Dress and Attire
Social Security disability hearings are less formal than other legal proceedings. The hearings are held in a small room with at most a handful of people in the room. Still, it’s important that you wear proper attire to show respect for the judge and the administrative process.
You should not wear shorts, sandals, t-shirts, or revealing clothing. Avoid wearing bright colors. Cover any visible tattoos with a long-sleeve shirt or collar. Do not wear any makeup or jewelry other than a wedding ring. Your medical conditions might prevent you from wearing certain types of clothing such as closed-toe shoes. If so, wear clothing that doesn’t cause you pain or aggravate your condition.
Addressing the Judge
Throughout your entire hearing address the judge as “sir” or “ma’am”. Of course, you should be polite and respectful, but this can be difficult with some judges. They might ask questions or make statements that are aggressive or even insulting. Just like every group of people there are some ill mannered people among the judges. Your attorney should prepare you in advance if you are facing a judge with a bad temper. Regardless of how the judge acts it is crucial that you continue to be professional and respectful. For better or worse the judge has your case in his or her hands, so you don’t want to make a bad impression.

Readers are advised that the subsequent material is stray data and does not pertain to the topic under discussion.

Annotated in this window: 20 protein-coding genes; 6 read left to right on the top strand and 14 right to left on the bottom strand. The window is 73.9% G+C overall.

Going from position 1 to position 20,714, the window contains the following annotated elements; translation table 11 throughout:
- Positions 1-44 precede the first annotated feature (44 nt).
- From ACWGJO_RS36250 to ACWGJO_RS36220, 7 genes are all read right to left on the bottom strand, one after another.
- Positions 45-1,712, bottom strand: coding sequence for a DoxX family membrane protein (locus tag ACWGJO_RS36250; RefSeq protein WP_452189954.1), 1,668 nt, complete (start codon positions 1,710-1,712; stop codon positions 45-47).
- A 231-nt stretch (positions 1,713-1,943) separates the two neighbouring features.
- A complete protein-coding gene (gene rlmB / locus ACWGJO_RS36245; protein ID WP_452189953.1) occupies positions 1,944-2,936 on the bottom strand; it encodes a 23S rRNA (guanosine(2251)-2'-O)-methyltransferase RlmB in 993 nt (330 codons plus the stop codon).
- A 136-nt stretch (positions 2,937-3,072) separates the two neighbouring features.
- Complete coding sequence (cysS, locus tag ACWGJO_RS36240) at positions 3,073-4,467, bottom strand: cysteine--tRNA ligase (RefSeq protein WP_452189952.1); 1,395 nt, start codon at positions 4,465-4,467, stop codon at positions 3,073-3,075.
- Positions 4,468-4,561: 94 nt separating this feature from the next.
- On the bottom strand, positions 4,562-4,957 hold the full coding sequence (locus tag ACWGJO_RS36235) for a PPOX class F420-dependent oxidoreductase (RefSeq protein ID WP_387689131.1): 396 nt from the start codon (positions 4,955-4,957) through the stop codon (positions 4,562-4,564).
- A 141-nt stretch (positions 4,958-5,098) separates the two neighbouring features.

Don’t take notes or documents into the hearing room with you unless you have no attorney. Just testify to the best of your memory. If you don’t know the answer to a question you are asked just state “I don’t know” or “I don’t remember”. Give answers that are short and to the point. Stick to the subject of the question and don’t wander off into other matters.
Experts might be present at your hearing to testify about the medical or work issues involved in your case. If you want to say something in response to an expert’s testimony it’s best to whisper it to your attorney rather than stating it out loud and interrupting the hearing. Your attorney will have an opportunity to cross examine the expert after the judge finishes his or her questions.
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